Governance issues were encouraged by a new type of company director: the professional interlocked executive (PIEs). Rather than the charisma, masculinity and ostentatious wealth that we usually associate with corporate raiders, I argue that professional knowledge and skills were central to the creation and operation of business groups. Professional training facilitated business groups, with takeover targets based on similar criteria that followed de jeur management education of the time. Professionalism was also crucial for takeovers, with public communication invoking expertise and co-ordination to convince shareholders to sell to a degree necessary for the takeover bid. There is a whole thing in there about the imagery of chess (as in the cartoon of Robert Holmes à Court, above).
The presence of PIEs made it easier for business groups to violate corporate governance principles. PIEs were considered ‘independent’ when on the boards of associated firms, crowding out genuinely independent non-executive directors. They then used their critical mass of board votes to facilitate conflicts of interest. Once takeovers were completed the promised strategic benefits were ignored or forgotten, with associated firms used as speculative investment fodder for the benefit of lead companies. Bond ended up going to the Big House for a particularly egregious case, but low key they all did it. By the second half of the decade, most of the groups’ profits were derived from equity accounting and speculative investments of associated firms rather than any sort of operational improvements.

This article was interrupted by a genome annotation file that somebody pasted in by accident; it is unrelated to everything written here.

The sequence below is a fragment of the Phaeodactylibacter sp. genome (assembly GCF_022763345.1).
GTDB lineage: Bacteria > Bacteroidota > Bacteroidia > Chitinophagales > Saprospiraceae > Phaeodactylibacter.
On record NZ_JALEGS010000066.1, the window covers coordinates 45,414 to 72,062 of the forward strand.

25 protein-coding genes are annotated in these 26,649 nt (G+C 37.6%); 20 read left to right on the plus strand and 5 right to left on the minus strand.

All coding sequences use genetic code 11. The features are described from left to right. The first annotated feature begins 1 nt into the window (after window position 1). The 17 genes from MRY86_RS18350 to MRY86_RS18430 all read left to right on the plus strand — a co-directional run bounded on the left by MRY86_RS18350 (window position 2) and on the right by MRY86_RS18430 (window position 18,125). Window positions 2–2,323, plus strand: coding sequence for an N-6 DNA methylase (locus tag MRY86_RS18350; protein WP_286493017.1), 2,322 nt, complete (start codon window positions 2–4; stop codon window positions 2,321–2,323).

This was the source of their downfall: crowding out of board independence, ignoring operational improvements, overleveraging for the purpose of speculative takeovers, and hubris induced by the public image of professional co-ordination and expertise. What happened next has been well-documented elsewhere, but basically a stock market crash tightened credit (bad news), which led to a collapse in asset values. Cross-dividends and investment income – once the source of extraordinary profit – was soon responsible for the downward spiral of their balance sheet. Breaking the spell of the raiders’ symbolic authority then meant business groups lost the support of bankers and auditors, creating further challenges for accessing credit.
So what can we learn? First, is the importance of genuine board independence for corporate governance, and the way that interlocks, combined with cross-ownership, can create blurred lines between internal and external entities that can be really bad. Second, is the way professional expertise has been weaponised within managerial capitalism to encourage trust in risky and exploitative corporate structures. An extraordinary amount of the heavy lifting of business groups was done through this collective delusion about expertise and professionalism. Beyond a certain point there was very little strategy involved, and yet a free pass to do whatever they liked. This was the source of each groups’ downfall, including the largest corporate collapse in Australia’s business history.